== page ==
Growing the Best Carrots

Tips for Growing the Best Carrots
Tips for Growing the Best Carrots

Photo attribute: www.pexels.com

Carrots are another easy crop to grow, but they require soil preparation for best results. They come in many varieties and colors. To find the best carrots for your area, you can ask other gardeners or the County Extension Agent, or experiment by growing several varieties yourself. I have found by experimentation that Danvers Half Long grows best in the ground in my garden. I have not tried container growing yet.

* Disclaimer: Some of the links in this post are affiliate links. You don’t have to purchase them through my links, but if you do, you will help support StraightWay, Inc. (www.straightway.org), a non-profit rehabilitation program that works with whole families as well as single moms and dads, and single guys and gals.

Types of Carrots:

You should pick the carrot type that corresponds to your soil conditions. Some carrots grow in heavy soil or shallow beds; others grow best in sandy soils, or deep, loose beds.

Some carrots for heavy or shallow soils are Ball, Thumbelina or Chantenay, which is like Ball, but longer. Another variety is Danvers, which grows in a short, stout form.

In sandy soils, or loose soils like container gardens, try Nantes, or Imperiator, which produces long carrots like you see in the supermarkets.

There are also different colors of carrots: the traditional orange color, but also purple (Dragon Red), crimson (Atomic Red), white (Lunar White) and yellow (Amarillo). Check seed company catalogs for the various varieties.

You should grow your favorite carrot variety, but I am a fan of experimenting with other varieties–you might find one you like as well as your favorite!

Soil for carrots:

Carrots prefer deep, loose and rock-free soil. Raised beds or containers are best for carrots, in order to control the soil composition. Use compost and worm castings (vermicompost) for fertilization. Avoid N-heavy fertilizers; use one heavier in P and K; try 4-5-4 or 6-6-6 types of fertilizers. Fertilize 5-6 weeks after planting.

If you are using deep containers for carrots, use peat, vermiculite and fertilizer for soil. Plant as usual, and thin to 3-4″ apart. Keep an eye on the water needs of your container, and keep the soil moist.

Spring planting:

Carrots require 6-8 hours of sunlight. Since you are planting before other plants, be aware of where taller plants are to be located. Don’t plant carrots where other tall, fast-growing plants will shade them.

Start planting 2 weeks before the last frost date, (March 1 in Zone 9) and continue planting every 2 weeks, for a continuous harvest until the soil temperature is too high for germination. In the fall, you can begin to plant 10-12 weeks before the first fall frost date. Planting after this time can be done, but the carrots won’t be mature before the frost date. In Zone 9, this may not be a problem, and you can grow carrots throughout the fall and winter. I have some in my garden now that survived the cold weather and are still able to be harvested.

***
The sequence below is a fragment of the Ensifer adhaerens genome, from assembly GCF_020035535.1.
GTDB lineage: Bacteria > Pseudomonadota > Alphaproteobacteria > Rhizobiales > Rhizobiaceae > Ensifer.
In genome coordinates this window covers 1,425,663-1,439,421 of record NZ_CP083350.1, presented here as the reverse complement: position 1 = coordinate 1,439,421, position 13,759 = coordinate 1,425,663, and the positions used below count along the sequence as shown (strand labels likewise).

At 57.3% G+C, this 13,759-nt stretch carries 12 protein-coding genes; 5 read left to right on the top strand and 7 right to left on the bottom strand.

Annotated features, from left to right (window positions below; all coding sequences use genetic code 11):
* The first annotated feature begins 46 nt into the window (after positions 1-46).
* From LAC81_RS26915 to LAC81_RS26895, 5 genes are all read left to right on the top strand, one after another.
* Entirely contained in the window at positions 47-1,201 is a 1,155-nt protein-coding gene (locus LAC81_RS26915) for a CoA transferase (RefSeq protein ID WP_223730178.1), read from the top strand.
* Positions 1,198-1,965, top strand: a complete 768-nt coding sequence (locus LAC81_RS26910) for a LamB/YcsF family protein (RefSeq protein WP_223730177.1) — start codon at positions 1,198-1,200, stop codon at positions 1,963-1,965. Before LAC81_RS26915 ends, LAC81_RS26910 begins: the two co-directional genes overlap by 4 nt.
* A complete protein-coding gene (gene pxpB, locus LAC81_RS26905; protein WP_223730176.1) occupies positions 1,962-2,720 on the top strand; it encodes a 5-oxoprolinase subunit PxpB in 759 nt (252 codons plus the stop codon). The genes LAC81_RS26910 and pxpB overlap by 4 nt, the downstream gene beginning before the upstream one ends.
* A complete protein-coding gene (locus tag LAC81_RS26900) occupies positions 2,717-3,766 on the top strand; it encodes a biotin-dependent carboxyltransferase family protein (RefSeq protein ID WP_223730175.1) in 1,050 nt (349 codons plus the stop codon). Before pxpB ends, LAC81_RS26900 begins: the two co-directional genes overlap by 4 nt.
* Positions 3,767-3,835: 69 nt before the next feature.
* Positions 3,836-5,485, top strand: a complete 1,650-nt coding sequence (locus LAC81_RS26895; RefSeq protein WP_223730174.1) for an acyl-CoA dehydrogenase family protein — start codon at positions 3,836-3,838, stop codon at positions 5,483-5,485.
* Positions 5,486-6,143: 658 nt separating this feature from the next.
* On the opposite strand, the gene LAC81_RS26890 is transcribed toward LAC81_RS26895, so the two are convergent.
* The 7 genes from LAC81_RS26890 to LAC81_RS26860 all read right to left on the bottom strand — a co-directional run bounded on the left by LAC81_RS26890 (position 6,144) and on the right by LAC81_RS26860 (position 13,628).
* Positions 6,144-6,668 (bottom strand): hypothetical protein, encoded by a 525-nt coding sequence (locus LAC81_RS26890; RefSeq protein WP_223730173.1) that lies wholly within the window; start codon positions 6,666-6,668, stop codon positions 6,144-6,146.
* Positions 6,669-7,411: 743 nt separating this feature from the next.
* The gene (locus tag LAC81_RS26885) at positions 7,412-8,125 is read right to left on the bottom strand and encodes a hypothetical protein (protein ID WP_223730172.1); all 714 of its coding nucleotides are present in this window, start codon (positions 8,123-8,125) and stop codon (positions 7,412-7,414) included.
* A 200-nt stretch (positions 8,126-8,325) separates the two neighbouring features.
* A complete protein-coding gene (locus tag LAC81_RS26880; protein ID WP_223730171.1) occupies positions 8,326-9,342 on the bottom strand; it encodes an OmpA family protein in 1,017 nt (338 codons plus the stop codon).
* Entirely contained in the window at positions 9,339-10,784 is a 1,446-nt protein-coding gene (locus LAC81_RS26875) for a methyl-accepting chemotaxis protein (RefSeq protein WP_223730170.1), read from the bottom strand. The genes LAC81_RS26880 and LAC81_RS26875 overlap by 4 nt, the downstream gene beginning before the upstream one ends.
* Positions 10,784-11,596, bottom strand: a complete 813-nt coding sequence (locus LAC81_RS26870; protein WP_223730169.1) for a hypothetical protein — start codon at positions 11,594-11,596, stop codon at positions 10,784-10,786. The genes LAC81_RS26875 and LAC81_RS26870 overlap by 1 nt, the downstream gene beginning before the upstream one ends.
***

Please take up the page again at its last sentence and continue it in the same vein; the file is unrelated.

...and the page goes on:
Sow 1/4″ deep, 2 inches apart. To get good depth, scatter on surface, then cover with 1/4″ soil. Water gently to avoid washing the seeds away. Keep soil moist but not soaked, with one and a half inches of water per week. Don’t transplant, as carrots don’t like their roots (the actual carrot) disturbed.

Carrots will germinate in 7-21 days. Make sure the soil temperature at planting is 50 degrees or higher.

Caring for carrots:

Thin the seedlings to 4-6″ apart, as they need room to grow and develop properly. Don’t pull the excess plants; instead, clip the tops to avoid damaging the roots of other plants. Do this when weeding also-don’t pull, but clip.

Carrot need loose soil to form properly. Compacted hard soil, or rocky soil will not allow the carrots to reach their full size and shape. That is why I suggested selecting the carrots to match your soil type.

When the carrot shoulders appear, cover them with mulch or soil, or else the carrot tops will turn green. Mulch will also keep the weeds down.

Don’t let the beds dry out. Carrots need 1.5 inches of water per week. If they do dry out, rehydrate over several days, because too much water applied too fast will cause splitting.

Harvest:

Harvest after 70-80 days; you can also keep them in the ground until you need them. Fall carrots are sweeter, as the cold weather makes them put sugar in the root. Harvest after moistening the soil or loosening the dirt so that they are easier to pull without breaking the tops.

Carrot pests:

Carrot don’t have many insect enemies. One is the Carrot fly larvae that burrow into the carrot root. Control the Carrot fly by interplanting carrots with onions, rosemary and sage. Planting with Chives will improve growth and flavor, but planting near dill will retard carrot growth.

Harvesting seeds:

Carrots need 2 years to produce seeds. Leave some in the ground, and next year, they will flower and produce seeds. Harvest the seeds by placing the seed head in a bag. Rub the seed head to cause the seeds to fall into the bag. Bees are also attracted to the white flowers.

Growing the best carrots can be done with a little planning and foresight. Plant carrots for your soil type, keep the soil loose and weed-free, keep the soil watered, and you will get a great harvest! Let the community know of your carrot experiences in the comment section below!

Leave a Reply